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King Midas and Daedalus and Icarus Comparison EssayKing Midas and Daedalus and Icarus are two Greek myths. In King Midas the king receives a wish from Dionysus after doing him a favour. Midas chooses that everything he touches turns to gold. Daedalus and Icarus focuses on the main characters escape from King Minos captivity. Daedalus invents wings to escape, but his son does not follow his advice and flies too high. This causes the sun to melt the wax holding his wings together and Icarus plummets towards his death.
Both myths show some of the morals and philosophies of the Ancient Greeks. King Midas and Daedalus and Icurus convey Greek morals, such as hubris and the golden mean through their main characters.
Hubris in Ancient Greece meant over-confidence or extreme arrogance over ones ability. In King Midas, the main character, Midas, unknowingly makes a foolish decision, by wishing that everything he touches turns to gold. When his gift becomes a liability because his food is also turning into gold, he asks for the forgiveness and pity of the Gods.
Dionysus responds to this plea and tells him how to get rid of his golden touch. This shows that the Ancient Greeks only considered an act to be hubris, when the person in question was very arrogant and cocky about his ability. King Midas was foolish, but he realized that he had made a mistake. He asked for forgiveness and the Gods took pity on him. This shows that the Ancient Greeks valued humility and did not like overconfidence in the form of hubris.
On the other hand the Daedalus and Icarus myth demonstrates what happens when hubris takes over, through the character of Icarus. When Icarus gets used to his wings, he starts to fly higher and higher, towards the realm of the Gods. This results in his nemesis, in the form of death. There is a sharp contrast between the two myths concerning hubris. King Midas lived, whereas Icarus dies. The King Midas and Daedalus and Icarus myths convey through their characters, Midas and Icarus, how to deal with extraordinary skills. They stress the fact that hubris should not dictateThe King Midas and Daedalus and Icarus myths also both touch the subject of the golden mean. The Ancient Greeks considered balance essential. The golden mean in the King Midas myth is portrayed through the character of Midas.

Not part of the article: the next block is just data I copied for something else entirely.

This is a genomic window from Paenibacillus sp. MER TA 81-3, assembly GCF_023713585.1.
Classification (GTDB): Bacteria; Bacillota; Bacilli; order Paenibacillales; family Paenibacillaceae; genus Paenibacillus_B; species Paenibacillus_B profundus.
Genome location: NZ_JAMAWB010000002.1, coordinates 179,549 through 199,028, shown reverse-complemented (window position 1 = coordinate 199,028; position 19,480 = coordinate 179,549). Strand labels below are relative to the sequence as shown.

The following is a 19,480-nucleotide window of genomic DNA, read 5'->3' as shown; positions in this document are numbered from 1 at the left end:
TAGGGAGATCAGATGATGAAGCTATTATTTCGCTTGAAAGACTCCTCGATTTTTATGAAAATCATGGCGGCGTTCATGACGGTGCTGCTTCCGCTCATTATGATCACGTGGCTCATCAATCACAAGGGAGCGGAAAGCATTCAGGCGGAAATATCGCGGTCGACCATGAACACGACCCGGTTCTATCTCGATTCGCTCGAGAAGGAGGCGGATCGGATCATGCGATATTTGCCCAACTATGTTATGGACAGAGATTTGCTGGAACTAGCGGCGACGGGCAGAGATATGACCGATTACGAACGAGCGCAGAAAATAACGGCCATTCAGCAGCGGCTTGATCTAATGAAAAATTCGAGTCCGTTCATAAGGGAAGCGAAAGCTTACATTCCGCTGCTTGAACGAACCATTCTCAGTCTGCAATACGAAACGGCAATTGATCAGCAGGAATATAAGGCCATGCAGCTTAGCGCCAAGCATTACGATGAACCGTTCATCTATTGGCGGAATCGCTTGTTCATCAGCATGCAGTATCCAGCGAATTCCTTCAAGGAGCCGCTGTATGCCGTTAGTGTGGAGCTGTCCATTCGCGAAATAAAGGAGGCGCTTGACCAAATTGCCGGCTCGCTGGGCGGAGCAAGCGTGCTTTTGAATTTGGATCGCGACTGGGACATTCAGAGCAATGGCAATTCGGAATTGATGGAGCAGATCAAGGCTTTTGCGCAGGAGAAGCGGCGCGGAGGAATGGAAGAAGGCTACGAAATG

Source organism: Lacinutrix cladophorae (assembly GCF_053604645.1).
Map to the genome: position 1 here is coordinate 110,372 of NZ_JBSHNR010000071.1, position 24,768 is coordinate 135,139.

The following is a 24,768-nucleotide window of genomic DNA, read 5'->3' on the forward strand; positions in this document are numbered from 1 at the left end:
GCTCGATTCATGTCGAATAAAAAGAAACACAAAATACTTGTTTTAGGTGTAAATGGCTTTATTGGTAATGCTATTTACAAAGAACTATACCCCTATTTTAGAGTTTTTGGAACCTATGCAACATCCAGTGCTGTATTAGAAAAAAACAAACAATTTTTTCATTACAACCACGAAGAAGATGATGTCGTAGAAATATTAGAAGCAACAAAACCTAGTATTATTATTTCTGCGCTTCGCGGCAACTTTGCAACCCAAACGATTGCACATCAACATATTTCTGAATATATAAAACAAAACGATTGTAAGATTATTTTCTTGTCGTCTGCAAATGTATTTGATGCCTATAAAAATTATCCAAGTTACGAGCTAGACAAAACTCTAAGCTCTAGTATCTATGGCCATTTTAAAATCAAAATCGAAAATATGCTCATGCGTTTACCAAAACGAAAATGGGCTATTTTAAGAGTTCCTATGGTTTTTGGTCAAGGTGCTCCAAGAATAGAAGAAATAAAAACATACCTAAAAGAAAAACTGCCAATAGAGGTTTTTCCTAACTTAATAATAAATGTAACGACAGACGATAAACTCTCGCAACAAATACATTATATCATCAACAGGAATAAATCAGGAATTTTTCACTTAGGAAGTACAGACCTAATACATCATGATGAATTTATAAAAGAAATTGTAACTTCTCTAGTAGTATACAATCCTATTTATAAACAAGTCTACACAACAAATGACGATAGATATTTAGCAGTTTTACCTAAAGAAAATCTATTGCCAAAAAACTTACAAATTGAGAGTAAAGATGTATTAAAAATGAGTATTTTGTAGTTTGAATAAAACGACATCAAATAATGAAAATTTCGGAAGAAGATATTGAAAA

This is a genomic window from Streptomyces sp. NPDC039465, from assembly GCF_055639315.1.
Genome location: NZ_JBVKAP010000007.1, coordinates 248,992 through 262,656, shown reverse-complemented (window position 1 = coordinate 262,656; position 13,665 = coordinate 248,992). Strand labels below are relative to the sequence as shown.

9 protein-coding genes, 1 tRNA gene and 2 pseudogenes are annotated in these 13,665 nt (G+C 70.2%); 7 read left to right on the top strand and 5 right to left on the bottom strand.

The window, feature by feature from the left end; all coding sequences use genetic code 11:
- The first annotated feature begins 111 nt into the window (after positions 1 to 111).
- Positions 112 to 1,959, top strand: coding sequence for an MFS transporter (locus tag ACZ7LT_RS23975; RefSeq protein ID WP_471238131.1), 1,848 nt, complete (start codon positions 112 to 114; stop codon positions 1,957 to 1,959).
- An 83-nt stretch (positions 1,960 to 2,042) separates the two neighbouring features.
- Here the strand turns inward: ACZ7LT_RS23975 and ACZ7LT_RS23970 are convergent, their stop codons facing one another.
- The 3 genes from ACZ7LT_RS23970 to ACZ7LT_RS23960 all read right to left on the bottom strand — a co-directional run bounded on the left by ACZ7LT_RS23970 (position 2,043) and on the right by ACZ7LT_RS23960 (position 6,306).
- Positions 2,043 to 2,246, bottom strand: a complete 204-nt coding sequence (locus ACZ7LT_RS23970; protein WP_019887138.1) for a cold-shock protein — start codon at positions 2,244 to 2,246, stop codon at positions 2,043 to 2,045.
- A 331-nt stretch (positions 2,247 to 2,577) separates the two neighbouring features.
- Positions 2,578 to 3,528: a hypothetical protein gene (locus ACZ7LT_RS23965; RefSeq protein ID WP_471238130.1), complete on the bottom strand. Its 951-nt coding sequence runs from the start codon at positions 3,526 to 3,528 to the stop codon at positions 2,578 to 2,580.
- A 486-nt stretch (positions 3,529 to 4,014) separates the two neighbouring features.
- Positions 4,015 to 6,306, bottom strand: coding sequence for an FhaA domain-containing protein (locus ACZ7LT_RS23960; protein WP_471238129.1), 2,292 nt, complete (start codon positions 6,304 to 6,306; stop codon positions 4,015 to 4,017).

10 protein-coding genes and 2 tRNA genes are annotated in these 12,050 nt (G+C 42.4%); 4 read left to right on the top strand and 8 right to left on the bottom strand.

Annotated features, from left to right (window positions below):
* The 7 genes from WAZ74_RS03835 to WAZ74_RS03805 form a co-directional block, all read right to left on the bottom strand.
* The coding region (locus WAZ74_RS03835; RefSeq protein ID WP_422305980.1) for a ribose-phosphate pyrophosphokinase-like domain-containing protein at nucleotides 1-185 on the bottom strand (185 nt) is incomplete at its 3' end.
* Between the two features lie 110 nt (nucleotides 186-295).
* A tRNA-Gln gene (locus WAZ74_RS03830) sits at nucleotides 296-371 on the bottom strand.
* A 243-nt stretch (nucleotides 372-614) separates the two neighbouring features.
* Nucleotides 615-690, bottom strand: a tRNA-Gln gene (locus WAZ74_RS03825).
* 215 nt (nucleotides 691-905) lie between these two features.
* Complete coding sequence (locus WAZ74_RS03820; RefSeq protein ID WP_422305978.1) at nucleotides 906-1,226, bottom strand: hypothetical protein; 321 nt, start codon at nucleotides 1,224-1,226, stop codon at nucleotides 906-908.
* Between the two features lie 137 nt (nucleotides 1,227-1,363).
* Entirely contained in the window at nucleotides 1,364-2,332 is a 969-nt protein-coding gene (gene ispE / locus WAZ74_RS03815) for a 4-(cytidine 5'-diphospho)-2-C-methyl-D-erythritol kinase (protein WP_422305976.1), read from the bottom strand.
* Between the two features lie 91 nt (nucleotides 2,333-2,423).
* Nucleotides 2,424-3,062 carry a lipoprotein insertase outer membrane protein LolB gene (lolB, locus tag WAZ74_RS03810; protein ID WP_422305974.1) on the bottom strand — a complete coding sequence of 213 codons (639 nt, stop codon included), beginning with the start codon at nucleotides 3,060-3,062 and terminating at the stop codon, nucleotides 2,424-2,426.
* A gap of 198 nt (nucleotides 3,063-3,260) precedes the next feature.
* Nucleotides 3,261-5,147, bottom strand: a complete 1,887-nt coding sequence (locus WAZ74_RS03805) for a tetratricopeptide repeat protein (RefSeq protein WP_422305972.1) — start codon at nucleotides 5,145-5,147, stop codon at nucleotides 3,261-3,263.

He was already fairly wealthy, being a king, but he wanted more wealth and wished everything he touched turned to gold. Eventually King Midas realizes it is a curse to have too much of anything and asks forgiveness from the Gods. In contrast in the Daedalus and Icarus the golden mean is portrayed via Icarus. Instead of stopping in the middle and staying there he keeps going and only realizes his mistake too late. Due to the fact that he flew too high, the wax melted and he crashed to his death. This was after he was warned by his father, Daedalus not to fly too high or too low. The golden mean is an important theme in both myths and they both show how it is never good to fly too high or to want to own everything.
In conclusion, both myths use the moral lessons of hubris and the golden mean. In the King Midas myth the ending is more humorous whereas in the Daedalus and Icarus myth the ending is tragic. This shows how the Ancient Greeks believed that if you asked for forgiveness and realized your mistake, the Gods would take pity on you. If you, however, strayed from the golden mean or got into a hubris-like mind state, it could turn out ugly. Overall the King Midas and Daedalus and Icarus myths provide two examples of what the Greeks believed would happen to you if you did not follow their principles of staying with the golden mean and not being hubris.
de Blois, Lukas, and Robartus van der Spek. An Introduction to the Ancient World. 7th ed. New York: Routledge, 2007.
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